Irrigation has come far with help of technology
An irrigation clinic Thursday in Park Rapids illustrated how far beyond a sprinkler system the practice has evolved.
Irrigators learned about global markets, maximizing yield, protecting water resources, minimizing adverse impact on the environment, how to leverage crop insurance and how to survive in the volatile futures market.
The long and short of it is that agriculture is a booming business that farmers can thrive in, provided they use technology to their advantage.
"You have to keep up on everything going on," said Wes Benjamin, a Hubbard County organic farmer voted Irrigator of the Year. "I have a network of people I talk to."
Benjamin said he began farming in 10th grade. Four decades later, he said he recognizes the need for all farmers to work together as a unit to gain more clout and the necessity of pairing younger farmers with established practitioners to attain longevity.
"We don't all have to have our own operation," he said. But sharing information is imperative for survival, he added.
So, in addition to picking up a plaque, Benjamin attended to hear people like Joe Burgard talk about the global economy.
"China's gonna want our stuff for a lot of years," Burgard said. Farmers simply cannot keep up with demands for exports of corn, wheat and soybeans," the marketing specialist for AgCountry Farm Credit Services told the five-dozen attendees.
But there are downfalls to record yields of wheat and other crops, Burgard warned.
In building up that demand base, farmers must consider storage costs, when to sell, which insurance programs to participate in and how to lock in futures contracts and maximize profits, he suggested.
Maximizing returns entails crop rotation.
"There's been a pretty significant change in crop rotation," said Luke Stuewe, referring to Minnesota Department of Agriculture projects aiming to cap nitrogen concentrations in wells.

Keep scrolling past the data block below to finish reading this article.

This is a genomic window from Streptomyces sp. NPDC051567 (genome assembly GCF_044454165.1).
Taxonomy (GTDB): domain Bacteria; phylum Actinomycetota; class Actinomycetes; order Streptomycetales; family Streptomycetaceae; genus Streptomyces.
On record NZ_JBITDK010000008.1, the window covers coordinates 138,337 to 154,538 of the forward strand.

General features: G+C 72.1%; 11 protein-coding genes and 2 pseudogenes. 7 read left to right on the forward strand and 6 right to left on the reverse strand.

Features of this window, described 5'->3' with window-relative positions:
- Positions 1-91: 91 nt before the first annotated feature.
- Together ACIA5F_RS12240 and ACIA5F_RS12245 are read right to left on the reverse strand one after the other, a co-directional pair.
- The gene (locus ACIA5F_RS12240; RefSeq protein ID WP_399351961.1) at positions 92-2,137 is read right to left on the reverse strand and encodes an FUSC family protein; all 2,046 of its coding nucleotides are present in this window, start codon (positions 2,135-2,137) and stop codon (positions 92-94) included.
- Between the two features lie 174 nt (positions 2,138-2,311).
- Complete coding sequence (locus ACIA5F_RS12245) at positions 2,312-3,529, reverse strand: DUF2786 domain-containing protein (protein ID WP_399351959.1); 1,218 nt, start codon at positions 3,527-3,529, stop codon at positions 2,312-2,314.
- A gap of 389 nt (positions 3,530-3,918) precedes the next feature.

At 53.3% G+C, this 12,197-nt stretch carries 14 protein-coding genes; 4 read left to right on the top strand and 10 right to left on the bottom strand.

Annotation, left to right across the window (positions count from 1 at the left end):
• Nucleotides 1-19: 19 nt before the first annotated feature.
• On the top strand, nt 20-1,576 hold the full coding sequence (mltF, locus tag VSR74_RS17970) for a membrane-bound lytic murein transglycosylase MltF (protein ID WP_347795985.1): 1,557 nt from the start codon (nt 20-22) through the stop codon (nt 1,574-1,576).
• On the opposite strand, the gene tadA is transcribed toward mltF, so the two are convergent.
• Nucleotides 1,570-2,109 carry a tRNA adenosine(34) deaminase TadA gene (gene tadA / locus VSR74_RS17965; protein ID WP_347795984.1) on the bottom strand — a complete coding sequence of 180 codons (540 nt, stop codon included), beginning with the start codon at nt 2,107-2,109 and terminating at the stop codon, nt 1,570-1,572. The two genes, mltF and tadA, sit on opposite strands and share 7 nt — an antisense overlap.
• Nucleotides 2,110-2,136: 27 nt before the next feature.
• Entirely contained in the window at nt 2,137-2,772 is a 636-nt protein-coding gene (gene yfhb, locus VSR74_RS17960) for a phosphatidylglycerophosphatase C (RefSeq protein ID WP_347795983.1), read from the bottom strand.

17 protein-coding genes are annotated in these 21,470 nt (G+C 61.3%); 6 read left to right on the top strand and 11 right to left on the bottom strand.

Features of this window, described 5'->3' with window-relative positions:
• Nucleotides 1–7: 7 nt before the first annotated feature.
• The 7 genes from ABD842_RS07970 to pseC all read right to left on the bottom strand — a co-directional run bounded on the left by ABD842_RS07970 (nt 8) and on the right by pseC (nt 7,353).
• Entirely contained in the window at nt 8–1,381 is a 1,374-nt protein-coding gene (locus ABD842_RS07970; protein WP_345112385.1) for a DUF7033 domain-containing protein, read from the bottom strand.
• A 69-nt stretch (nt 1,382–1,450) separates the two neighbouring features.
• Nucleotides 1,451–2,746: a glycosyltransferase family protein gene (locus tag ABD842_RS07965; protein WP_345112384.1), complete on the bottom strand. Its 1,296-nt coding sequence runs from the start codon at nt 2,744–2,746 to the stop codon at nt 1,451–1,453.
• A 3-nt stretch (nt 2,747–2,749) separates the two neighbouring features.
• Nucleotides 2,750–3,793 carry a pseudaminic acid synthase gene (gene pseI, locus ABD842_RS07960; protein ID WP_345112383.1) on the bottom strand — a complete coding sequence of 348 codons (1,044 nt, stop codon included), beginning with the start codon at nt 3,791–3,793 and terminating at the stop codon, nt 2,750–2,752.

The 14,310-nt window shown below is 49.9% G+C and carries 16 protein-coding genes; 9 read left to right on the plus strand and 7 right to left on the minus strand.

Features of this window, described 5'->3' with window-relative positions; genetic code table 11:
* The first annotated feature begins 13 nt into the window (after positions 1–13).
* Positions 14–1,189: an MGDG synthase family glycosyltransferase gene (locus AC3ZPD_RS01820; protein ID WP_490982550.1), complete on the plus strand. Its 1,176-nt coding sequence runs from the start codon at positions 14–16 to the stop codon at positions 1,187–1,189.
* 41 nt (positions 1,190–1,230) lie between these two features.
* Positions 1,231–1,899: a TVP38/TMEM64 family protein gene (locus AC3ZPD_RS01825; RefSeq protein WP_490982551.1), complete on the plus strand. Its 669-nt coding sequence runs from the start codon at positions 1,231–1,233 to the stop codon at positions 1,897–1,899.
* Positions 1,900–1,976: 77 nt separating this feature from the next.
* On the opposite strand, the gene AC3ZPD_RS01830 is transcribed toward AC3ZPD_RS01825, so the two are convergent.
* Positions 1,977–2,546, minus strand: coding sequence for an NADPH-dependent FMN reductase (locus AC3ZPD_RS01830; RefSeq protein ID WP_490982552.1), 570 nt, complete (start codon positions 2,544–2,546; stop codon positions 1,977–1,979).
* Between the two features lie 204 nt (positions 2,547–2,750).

Stuewe praised RDO and Becker Farms, Hubbard County's two major irrigators, for radical changes in farming practices that will minimize the use of nitrogen fertilizers. Last year Park Rapids capped two wells because of higher than recommended levels of nitrogen.
But the city also invested in drilling a deep well to avoid the chemicals leeching into the shallower wells.
"They made a significant change financially to help the city's drinking water," Stuewe said.
He noted that septic systems have the potential to emit phosphorus into groundwater, but the recent emphasis has been on "managing our crops and fertilizer much more efficiently than we did 20 years ago."
Sandy moraines and high water tables have left many area cities susceptible to groundwater contamination, agreed Kari Tomperi Wadena County water planner, including Perham and Verndale.
And she noted the balancing act farmers must weigh irrigating in sandy soil, since crops grown in those conditions have a dire need for moisture.
Nitrates are beginning to show up in some surface waters, she cautioned.
Growth comes with more permits for wells, putting even more strain on groundwater, she said.
Putting lands under a conservation management plan and adopting water quality standards for rivers will protect each watershed in the Upper Mississippi River Basin,
Conservation innovation grants are available through numerous state agencies and she urged growers to take advantage of that financial avenue.
And technology plays a role in maximizing irrigation efficiency. Farmers can use aerial photos and overlay soil maps to see if there are coverage issues, or problems with sprinkler nozzles or pivot points that could reduce yields.
Irrigators want better technology so they can keep operations profitable while remaining sustainable, some farmers said.
Green practices can be rewarded by cost share programs; wildlife practices can also attract grant funds, said Rick Berscheid, district conservationist with the Natural Resources Conservation Service in Park Rapids.
Sharing best practices and monies available to improve farming methods are the reasons why Wes Benjamin sat intently in the audience.
Smart crop rotation and efficient irrigation allows farmers to replenish corn and soybean acreage supplies, Burgard said.
And when you can't outsmart Mother Nature and she gives you torrential rains and hail, that's what crop insurance is for.
"If we can maximize profits to 25 percent each year we'll be farming a long time," Burgard said.